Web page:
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. Last Updated: 07/27/2016

Coalition Forms for Luzhkov




Moscow Mayor Yury Luzhkov stepped up his campaign to grab the presidency in the next elections, calling Monday for the formation of a centrist bloc just as a group of moderate political parties formed a coalition in his support.


The mayor has floated the idea that he may run for president in 2000, but has no political party of his own. He has disavowed links to any parties, but is believed to be quietly accelerating his efforts to create his own political support.


On Monday, Andrei Nikolayev, a former border guards chief who now serves in the State Duma, brought together six centrist, left-centrist and socialist parties to sign an agreement forming an alliance. He heads the Union of People's Power and Labor movement, which has been seen as a vehicle for Luzhkov since Nikolayev founded it earlier this year.


Ostensibly the new alliance was formed as a collective attempt to boost the morale of a nation tired of unsuccessful reforms. But the underlying message in the merger of the little-known political movements was one of unparalleled support for Luzhkov's presidential efforts.


"I think I speak for everyone here when I say Luzhkov is the only man to take on the role of president," said Socialist Party of Workers leader Alexander Maltsev, one of the signatories of the document.


Nikolayev also signed a cooperation agreement Monday with Vladimir Shumeiko, former deputy prime minister and founder of the Reforms f New Course party.


"We cannot deny that Yury Luzhkov is the most suitable and desirable candidate for the post of future president of the Russian Federation," Itar-Tass quoted Shumeiko as saying. "The regions see in Luzhkov a centrist and a financial manager and they can support him."


Luzhkov was coy about any link to the newly formed coalition. But at the same time as the signing ceremony, he was across town giving a speech on the same theme. At a conference on political centrism at Moscow State University, he reiterated calls for the creation of a party of political centrism.


"Here in Russia the leftists constitute a separate radical force. On the other side are radically minded liberals. But there is nothing in between," he said. "Centrism is a strategy that will lead Russia to a civilized path of development."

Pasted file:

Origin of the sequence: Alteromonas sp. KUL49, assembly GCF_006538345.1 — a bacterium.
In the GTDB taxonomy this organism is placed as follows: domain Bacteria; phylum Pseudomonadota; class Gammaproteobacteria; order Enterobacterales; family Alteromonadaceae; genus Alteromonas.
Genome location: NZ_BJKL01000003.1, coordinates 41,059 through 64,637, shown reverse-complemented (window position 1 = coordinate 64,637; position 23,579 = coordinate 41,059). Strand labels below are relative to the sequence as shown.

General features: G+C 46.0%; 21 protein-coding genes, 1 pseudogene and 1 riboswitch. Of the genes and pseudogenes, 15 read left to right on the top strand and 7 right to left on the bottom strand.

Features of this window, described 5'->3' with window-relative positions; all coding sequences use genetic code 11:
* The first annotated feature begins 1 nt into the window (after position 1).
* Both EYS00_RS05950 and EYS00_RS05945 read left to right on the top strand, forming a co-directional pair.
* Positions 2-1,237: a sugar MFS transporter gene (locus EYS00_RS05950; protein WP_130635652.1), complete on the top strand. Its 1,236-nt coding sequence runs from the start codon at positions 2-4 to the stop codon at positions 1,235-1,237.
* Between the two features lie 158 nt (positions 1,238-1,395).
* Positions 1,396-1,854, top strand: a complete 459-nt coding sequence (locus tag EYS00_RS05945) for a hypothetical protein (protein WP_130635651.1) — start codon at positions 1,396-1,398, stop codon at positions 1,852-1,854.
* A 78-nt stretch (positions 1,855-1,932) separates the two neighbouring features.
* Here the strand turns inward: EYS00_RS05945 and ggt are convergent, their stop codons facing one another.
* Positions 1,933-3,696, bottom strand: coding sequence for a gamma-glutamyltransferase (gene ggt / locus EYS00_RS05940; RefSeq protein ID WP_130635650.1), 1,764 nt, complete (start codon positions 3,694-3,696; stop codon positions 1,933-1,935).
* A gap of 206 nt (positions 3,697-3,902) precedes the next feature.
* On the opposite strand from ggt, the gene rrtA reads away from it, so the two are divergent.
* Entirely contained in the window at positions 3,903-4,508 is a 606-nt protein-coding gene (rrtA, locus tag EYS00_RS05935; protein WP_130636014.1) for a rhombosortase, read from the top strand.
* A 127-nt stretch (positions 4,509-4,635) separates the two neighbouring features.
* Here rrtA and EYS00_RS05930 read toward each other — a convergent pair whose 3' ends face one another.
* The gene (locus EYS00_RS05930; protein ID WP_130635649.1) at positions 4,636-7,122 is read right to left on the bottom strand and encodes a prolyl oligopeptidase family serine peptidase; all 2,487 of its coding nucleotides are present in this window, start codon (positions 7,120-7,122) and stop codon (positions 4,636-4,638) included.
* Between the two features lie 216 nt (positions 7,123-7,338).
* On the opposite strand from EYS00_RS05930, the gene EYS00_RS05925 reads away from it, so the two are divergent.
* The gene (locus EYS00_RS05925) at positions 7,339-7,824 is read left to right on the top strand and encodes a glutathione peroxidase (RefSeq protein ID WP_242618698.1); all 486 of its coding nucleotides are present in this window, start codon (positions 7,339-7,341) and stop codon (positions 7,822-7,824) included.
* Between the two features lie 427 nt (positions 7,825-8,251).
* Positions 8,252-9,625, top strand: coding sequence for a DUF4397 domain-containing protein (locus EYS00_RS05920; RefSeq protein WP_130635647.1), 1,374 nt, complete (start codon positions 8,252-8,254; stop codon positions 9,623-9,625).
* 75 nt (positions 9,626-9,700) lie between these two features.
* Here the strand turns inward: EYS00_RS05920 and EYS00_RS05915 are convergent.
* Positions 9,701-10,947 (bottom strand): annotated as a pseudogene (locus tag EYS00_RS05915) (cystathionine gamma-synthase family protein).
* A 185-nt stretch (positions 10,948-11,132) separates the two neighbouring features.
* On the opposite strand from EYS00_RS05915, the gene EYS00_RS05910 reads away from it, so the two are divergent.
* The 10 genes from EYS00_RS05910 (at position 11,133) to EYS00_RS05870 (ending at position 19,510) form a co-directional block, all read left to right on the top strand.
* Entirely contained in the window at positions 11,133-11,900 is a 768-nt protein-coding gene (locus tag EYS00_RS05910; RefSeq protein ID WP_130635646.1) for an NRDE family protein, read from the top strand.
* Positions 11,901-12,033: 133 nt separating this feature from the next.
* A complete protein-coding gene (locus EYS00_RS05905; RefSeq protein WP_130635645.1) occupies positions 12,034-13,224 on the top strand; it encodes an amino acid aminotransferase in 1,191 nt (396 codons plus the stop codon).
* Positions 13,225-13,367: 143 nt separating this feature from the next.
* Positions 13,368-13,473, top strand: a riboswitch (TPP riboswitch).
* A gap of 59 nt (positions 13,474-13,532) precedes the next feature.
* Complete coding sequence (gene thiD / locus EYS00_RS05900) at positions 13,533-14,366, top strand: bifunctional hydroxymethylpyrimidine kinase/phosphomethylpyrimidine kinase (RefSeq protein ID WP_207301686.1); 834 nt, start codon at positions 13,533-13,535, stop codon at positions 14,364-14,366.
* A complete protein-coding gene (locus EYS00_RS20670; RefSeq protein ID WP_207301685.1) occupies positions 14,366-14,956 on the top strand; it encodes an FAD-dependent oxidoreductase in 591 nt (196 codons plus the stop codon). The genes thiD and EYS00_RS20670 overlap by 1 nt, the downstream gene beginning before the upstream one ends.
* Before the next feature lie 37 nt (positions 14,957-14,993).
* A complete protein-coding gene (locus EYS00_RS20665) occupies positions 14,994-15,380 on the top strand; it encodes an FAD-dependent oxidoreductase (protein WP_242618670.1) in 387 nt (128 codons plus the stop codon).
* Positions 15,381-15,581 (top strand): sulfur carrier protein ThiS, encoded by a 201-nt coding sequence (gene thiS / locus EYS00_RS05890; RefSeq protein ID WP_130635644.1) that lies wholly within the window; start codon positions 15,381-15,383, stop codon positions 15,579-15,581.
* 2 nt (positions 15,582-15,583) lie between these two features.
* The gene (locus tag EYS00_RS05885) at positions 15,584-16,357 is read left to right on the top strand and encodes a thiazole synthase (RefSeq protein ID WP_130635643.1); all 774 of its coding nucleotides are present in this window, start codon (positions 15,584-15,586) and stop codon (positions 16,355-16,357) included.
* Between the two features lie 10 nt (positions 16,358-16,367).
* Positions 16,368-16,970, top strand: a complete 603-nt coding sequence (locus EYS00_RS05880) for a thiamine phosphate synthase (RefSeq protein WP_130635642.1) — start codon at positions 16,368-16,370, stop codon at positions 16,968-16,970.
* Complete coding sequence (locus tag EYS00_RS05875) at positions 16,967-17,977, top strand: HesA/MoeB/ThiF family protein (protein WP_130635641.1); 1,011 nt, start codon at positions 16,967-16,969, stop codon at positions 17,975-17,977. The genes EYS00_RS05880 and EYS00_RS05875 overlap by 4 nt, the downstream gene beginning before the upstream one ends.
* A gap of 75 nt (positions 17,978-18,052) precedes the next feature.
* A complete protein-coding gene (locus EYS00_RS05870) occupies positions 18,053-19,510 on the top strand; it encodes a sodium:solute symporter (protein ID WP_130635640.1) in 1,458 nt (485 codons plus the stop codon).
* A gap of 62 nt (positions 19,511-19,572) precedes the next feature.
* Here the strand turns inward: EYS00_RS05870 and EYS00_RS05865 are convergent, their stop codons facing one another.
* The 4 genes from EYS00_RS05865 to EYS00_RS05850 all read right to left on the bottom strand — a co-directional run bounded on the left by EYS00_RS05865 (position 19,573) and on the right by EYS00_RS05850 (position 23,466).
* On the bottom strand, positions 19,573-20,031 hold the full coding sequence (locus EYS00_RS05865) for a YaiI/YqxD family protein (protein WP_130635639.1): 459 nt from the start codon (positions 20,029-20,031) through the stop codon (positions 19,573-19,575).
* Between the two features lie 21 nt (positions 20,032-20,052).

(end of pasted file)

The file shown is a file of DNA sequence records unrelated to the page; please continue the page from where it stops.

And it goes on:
Avoiding questions about links to the newly formed union, Luzhkov said only that Nikolayev was an independent political figure who had the right to declare his political preferences.


But in recent weeks, Luzhkov has pushed for his own political alliance that would back him in the presidential elections. He has no formal link to Nikolayev, although the former general is gushing in his praises of the Moscow mayor.


At the same time, Luzhkov regularly meets with him, and analysts said it was with Luzhkov's considerable support that Nikolayev won election to the Duma from Moscow's Orekho-Borisovo constituency earlier this year.


As well as Monday's coalition, Nikolayev has reached cooperation agreements with other groups, including the Agrarians, and is trying to court the Yabloko faction.


But Yabloko leader Grigory Yavlinsky, who has said he is running for president, remains skeptical about forming an electoral bloc.


"We are planning our strategy to run on our own in the presidential and parliamentary elections and are not looking to create a coalition," he said in an interview on NTV's Itogi program Sunday. "We will not give the presidency away to anybody."


But if Luzhkov is trying to create a viable coalition to back him in the elections, the parties openly affiliated to him are tiny. Monday's agreement also was signed by one-time presidential hopeful Martin Shakkum of the Socialist People's Party; Anatoly Panfilov, who heads the ecological "Kedr," or Cedar, party; eye surgeon Svyatoslav Fyodorov, leader of the Self-Governing Workers Party, who ran for president in 1996; and head of the Russian Union of Youth, Vyacheslav Lashchevsky.


Analysts say Luzhkov is after the support of the Communists who have good electoral infrastructure and could carry the vote in the regions where he has much less support than in Moscow. Luzhkov has made no open overtures, but Communist Party boss Gennady Zyuganov is believed to support a union with Luzhkov.


Also Monday, a coalition between right-center democratic parties continued to form, Duma deputy Sergei Yushenkov said.


"The unification process undoubtedly goes on, but less pompously than on the left wing," Interfax quoted Yushenkov as saying.


He added that up to 100 deputies were prepared to form a faction of pro-market and democratic forces in the future. Possible members included former Prime Minister Sergei Kiriyenko, former Deputy Prime Minister Boris Nemtsov, Yegor Gaidar of Russia's Democratic Choice and leader of the Our Home Is Russia faction Viktor Chernomyrdin.